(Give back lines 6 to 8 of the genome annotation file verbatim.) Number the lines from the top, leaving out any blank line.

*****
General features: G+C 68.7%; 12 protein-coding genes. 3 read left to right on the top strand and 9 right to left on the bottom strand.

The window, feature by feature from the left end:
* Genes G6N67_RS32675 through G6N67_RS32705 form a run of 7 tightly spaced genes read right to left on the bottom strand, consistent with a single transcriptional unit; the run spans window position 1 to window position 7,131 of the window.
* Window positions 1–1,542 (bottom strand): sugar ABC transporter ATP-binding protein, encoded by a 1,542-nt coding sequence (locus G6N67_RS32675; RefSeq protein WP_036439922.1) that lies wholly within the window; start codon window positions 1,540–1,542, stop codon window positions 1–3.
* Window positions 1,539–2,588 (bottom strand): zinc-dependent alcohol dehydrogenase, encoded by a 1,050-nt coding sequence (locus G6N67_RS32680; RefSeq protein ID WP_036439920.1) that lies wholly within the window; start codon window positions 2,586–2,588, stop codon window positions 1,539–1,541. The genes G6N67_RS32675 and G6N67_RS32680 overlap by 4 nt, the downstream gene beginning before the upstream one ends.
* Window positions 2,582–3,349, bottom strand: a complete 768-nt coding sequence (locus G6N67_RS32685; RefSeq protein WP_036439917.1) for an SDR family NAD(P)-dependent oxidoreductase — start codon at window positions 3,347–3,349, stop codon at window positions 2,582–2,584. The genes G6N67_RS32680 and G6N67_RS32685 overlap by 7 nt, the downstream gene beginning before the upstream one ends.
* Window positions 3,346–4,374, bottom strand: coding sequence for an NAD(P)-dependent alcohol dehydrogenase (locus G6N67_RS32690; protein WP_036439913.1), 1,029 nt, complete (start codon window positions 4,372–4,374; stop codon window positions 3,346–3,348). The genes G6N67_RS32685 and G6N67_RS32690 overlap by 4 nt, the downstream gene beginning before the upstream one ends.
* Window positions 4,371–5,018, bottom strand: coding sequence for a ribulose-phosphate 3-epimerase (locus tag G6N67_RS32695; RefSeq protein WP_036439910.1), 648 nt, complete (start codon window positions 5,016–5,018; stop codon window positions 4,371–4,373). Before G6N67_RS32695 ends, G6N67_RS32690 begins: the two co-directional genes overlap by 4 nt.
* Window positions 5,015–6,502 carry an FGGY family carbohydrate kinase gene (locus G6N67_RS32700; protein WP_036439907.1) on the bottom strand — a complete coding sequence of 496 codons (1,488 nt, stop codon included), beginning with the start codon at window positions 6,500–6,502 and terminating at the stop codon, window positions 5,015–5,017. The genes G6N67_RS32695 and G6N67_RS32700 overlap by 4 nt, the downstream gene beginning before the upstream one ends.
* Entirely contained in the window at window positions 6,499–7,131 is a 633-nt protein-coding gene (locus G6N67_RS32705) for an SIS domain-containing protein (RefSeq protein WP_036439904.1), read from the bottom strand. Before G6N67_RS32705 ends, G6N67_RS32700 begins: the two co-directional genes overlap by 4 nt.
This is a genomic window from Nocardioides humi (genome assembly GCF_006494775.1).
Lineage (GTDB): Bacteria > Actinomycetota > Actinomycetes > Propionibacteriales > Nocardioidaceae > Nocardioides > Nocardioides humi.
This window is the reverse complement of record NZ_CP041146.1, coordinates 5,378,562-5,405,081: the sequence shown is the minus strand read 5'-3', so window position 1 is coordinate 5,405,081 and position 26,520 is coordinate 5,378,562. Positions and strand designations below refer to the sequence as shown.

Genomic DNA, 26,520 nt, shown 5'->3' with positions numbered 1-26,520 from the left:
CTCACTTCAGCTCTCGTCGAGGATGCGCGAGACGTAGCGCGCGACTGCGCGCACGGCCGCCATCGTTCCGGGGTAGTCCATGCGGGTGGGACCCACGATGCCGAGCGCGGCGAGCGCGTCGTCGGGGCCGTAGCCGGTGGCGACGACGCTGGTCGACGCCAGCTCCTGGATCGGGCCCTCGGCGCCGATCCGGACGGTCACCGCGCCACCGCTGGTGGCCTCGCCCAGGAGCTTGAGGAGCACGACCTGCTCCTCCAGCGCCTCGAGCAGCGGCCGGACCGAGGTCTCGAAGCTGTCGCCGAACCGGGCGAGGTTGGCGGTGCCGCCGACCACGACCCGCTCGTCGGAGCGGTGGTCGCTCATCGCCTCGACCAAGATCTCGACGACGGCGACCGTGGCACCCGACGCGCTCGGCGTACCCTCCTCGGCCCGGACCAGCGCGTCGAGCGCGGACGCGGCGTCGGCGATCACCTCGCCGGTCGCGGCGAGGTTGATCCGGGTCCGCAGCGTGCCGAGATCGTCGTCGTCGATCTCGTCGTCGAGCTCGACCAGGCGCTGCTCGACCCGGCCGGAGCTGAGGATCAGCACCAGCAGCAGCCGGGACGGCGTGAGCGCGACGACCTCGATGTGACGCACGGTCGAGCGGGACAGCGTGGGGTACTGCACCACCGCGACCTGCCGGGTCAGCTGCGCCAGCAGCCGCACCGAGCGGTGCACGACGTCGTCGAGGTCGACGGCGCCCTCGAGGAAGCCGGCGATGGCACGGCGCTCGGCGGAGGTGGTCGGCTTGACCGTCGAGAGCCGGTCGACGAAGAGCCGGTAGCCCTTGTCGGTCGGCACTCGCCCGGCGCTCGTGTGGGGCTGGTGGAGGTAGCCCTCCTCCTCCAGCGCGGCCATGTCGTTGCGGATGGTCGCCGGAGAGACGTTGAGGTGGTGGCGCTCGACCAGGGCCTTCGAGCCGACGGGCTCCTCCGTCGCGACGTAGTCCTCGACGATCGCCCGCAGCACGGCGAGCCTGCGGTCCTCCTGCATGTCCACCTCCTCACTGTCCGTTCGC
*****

* Window positions 2,582–3,349, bottom strand: a complete 768-nt coding sequence (locus G6N67_RS32685; RefSeq protein WP_036439917.1) for an SDR family NAD(P)-dependent oxidoreductase — start codon at window positions 3,347–3,349, stop codon at window positions 2,582–2,584. The genes G6N67_RS32680 and G6N67_RS32685 overlap by 7 nt, the downstream gene beginning before the upstream one ends.
* Window positions 3,346–4,374, bottom strand: coding sequence for an NAD(P)-dependent alcohol dehydrogenase (locus G6N67_RS32690; protein WP_036439913.1), 1,029 nt, complete (start codon window positions 4,372–4,374; stop codon window positions 3,346–3,348). The genes G6N67_RS32685 and G6N67_RS32690 overlap by 4 nt, the downstream gene beginning before the upstream one ends.
* Window positions 4,371–5,018, bottom strand: coding sequence for a ribulose-phosphate 3-epimerase (locus tag G6N67_RS32695; RefSeq protein WP_036439910.1), 648 nt, complete (start codon window positions 5,016–5,018; stop codon window positions 4,371–4,373). Before G6N67_RS32695 ends, G6N67_RS32690 begins: the two co-directional genes overlap by 4 nt.